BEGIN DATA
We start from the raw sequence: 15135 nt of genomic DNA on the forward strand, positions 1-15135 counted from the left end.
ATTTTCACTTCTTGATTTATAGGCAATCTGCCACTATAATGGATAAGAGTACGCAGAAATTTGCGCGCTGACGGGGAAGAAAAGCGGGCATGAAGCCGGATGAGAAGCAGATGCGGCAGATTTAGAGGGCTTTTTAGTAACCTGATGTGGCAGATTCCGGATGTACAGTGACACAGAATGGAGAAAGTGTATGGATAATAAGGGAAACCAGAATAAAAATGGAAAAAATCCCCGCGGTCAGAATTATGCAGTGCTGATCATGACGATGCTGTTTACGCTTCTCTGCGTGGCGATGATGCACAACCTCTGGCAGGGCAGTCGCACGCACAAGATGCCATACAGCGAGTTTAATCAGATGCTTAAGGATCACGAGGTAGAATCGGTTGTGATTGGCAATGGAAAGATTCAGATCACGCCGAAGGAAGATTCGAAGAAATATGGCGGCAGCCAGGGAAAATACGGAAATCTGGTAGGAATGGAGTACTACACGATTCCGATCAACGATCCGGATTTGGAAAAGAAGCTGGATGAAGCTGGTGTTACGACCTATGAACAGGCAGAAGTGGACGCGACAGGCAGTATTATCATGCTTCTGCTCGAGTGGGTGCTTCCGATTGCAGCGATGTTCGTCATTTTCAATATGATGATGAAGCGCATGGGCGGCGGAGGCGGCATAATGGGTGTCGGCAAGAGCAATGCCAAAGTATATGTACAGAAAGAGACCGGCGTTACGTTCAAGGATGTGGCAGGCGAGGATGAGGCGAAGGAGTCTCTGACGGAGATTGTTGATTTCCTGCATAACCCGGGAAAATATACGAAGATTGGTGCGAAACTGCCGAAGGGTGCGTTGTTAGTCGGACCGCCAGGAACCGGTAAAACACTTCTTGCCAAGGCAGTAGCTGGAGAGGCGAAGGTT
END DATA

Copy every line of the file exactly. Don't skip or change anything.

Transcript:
We start from the raw sequence: 15135 nt of genomic DNA on the forward strand, positions 1-15135 counted from the left end.
ATTTTCACTTCTTGATTTATAGGCAATCTGCCACTATAATGGATAAGAGTACGCAGAAATTTGCGCGCTGACGGGGAAGAAAAGCGGGCATGAAGCCGGATGAGAAGCAGATGCGGCAGATTTAGAGGGCTTTTTAGTAACCTGATGTGGCAGATTCCGGATGTACAGTGACACAGAATGGAGAAAGTGTATGGATAATAAGGGAAACCAGAATAAAAATGGAAAAAATCCCCGCGGTCAGAATTATGCAGTGCTGATCATGACGATGCTGTTTACGCTTCTCTGCGTGGCGATGATGCACAACCTCTGGCAGGGCAGTCGCACGCACAAGATGCCATACAGCGAGTTTAATCAGATGCTTAAGGATCACGAGGTAGAATCGGTTGTGATTGGCAATGGAAAGATTCAGATCACGCCGAAGGAAGATTCGAAGAAATATGGCGGCAGCCAGGGAAAATACGGAAATCTGGTAGGAATGGAGTACTACACGATTCCGATCAACGATCCGGATTTGGAAAAGAAGCTGGATGAAGCTGGTGTTACGACCTATGAACAGGCAGAAGTGGACGCGACAGGCAGTATTATCATGCTTCTGCTCGAGTGGGTGCTTCCGATTGCAGCGATGTTCGTCATTTTCAATATGATGATGAAGCGCATGGGCGGCGGAGGCGGCATAATGGGTGTCGGCAAGAGCAATGCCAAAGTATATGTACAGAAAGAGACCGGCGTTACGTTCAAGGATGTGGCAGGCGAGGATGAGGCGAAGGAGTCTCTGACGGAGATTGTTGATTTCCTGCATAACCCGGGAAAATATACGAAGATTGGTGCGAAACTGCCGAAGGGTGCGTTGTTAGTCGGACCGCCAGGAACCGGTAAAACACTTCTTGCCAAGGCAGTAGCTGGAGAGGCGAAGGTT